Anyway, the only thing an IC in Manchuria essentially guarantees is control over central and northern Asia. It also is very useful to crank out fast-moving, powerful threats (tanks) to the dismantle the Russian periphery from the beginning of the game, coupled with serious pressure from Germany on the Western Front. Finally, it allows you to build more than 8 units in the rare occurrence that that is a good idea for Japan. However, it takes a long time for this investment to pay itself off, and a factory doesn’t actually give you any more power over Central and Southern Asia than you would have alternatively have been able to muster with just a transport fleet. You have to make a huge commitment to a large landforce for many rounds of the game, and every turn you do not put three units in Manchuria is not using your factory to its fullest extent. If you ideally buy three tanks per turn, you are deflecting 18 IPC’s per turn to other causes that may need your money more, like a Japanese navy if America decides to build a big fleet. The Manchurian IC doesn’t really contribute to your victory in India (or Asia, for that matter) anymore than a transport fleet does. Ferrying troops from Tokyo to Yunnan and back takes literally the same amount of time as driving down tanks from Manchuria (two turns from the purchase of transports/factory to get a force into Yunnan). Additionally, even though from a mathematical standpoint you would make the most back on your investment by buying tanks every turn there, this can be financially hazardous and the longevity of a Manchurian factory is seriously questionable. Whenever India is taken, a Manchurian factory may not be as useful anymore, especially if Japan starts needing to turn its attention towards America and defending its fragile assets like the money-maker islands.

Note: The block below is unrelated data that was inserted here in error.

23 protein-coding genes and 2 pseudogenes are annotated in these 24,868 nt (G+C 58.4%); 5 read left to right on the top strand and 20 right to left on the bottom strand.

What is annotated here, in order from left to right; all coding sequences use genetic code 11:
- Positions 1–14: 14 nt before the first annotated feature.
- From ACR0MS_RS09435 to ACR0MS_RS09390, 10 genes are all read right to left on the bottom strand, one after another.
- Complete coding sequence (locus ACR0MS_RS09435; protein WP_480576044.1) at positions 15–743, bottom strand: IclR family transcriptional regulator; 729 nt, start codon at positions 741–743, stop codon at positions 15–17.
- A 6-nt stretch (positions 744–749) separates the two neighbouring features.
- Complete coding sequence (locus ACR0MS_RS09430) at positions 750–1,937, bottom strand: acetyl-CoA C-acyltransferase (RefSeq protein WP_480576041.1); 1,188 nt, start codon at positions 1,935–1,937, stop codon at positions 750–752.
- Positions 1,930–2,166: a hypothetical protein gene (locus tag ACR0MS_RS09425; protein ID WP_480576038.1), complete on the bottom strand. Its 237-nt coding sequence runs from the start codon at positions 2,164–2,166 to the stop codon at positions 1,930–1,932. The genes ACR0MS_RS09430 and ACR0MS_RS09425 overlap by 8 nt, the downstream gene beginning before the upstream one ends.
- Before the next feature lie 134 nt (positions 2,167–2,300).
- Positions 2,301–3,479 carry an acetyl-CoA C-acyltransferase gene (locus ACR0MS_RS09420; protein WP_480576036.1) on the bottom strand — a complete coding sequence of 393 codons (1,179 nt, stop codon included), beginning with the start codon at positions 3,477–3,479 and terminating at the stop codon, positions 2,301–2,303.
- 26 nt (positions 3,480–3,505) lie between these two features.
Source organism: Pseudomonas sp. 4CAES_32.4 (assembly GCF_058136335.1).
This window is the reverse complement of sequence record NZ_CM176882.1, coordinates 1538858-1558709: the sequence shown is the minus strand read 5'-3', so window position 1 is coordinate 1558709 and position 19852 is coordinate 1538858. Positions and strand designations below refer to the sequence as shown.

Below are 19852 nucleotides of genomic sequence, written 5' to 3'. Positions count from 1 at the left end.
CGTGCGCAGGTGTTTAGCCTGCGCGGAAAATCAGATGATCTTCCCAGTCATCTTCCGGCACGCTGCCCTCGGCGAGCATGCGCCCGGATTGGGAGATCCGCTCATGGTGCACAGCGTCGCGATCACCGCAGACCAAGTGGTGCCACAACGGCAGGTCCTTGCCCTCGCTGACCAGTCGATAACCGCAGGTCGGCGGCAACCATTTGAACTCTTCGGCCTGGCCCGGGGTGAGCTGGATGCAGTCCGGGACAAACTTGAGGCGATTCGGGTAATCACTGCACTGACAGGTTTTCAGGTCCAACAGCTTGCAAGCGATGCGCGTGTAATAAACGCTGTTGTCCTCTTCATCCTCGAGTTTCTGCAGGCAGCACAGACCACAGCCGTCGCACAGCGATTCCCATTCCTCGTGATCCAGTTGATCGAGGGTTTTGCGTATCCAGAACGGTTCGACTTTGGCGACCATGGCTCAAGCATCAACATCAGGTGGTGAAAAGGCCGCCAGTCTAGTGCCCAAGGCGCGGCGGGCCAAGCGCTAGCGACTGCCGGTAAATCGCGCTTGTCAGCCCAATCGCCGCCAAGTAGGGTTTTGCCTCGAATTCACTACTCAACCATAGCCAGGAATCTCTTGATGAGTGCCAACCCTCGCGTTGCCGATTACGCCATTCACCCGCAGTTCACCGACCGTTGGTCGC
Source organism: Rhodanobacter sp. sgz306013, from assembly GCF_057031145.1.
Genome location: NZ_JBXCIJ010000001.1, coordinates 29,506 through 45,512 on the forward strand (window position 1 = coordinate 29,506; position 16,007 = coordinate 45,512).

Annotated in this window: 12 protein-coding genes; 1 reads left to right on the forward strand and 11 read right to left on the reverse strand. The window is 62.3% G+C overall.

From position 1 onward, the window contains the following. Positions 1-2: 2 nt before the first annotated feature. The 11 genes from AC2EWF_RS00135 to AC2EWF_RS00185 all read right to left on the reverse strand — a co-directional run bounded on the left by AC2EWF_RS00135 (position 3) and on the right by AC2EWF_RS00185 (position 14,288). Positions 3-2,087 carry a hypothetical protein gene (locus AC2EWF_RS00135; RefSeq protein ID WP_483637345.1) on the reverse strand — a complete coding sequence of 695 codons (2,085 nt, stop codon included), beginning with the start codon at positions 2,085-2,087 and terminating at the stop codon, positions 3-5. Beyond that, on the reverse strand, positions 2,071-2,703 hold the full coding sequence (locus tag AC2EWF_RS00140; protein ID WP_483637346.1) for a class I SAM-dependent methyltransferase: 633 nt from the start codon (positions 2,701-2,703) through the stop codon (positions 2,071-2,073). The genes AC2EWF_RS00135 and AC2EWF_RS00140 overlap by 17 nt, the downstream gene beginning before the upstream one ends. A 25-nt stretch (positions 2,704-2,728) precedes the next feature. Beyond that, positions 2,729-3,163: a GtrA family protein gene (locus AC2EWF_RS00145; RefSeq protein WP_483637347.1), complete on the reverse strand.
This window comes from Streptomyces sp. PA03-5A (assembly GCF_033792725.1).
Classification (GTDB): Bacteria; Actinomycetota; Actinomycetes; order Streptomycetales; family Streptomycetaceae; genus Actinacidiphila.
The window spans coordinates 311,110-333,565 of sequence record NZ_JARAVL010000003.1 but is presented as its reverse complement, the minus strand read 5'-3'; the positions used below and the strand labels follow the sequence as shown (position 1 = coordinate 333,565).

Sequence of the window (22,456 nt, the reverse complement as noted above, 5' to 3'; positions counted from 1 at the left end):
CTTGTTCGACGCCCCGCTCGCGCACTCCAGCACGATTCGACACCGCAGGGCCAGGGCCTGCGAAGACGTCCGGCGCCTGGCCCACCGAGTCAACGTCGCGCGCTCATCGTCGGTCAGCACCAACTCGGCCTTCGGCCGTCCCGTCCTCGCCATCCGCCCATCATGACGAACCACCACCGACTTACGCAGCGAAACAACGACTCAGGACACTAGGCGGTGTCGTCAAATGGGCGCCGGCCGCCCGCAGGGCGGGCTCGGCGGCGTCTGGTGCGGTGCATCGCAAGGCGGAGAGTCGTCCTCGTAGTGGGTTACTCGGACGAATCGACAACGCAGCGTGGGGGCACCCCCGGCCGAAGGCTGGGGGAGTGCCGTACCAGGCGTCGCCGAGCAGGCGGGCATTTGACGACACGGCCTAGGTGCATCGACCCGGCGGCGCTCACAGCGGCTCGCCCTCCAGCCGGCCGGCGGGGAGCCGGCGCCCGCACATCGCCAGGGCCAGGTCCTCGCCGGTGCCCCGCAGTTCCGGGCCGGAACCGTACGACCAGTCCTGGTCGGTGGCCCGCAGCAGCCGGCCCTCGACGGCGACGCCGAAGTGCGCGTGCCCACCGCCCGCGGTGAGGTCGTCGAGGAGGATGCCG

My final verdict is really to not buy the IC. It can be clutch in certain situations, but a flexible network of transports makes Japan more unpredictable, opens up your options, most effectively utilize’s Japan’s starting forces that otherwise go inactivated, and generally just makes Japan a lot more adaptable to different threats and scenarios. Anyone can feel free to counterargue.

    I don’t have time to finish my post but here is the barebones below: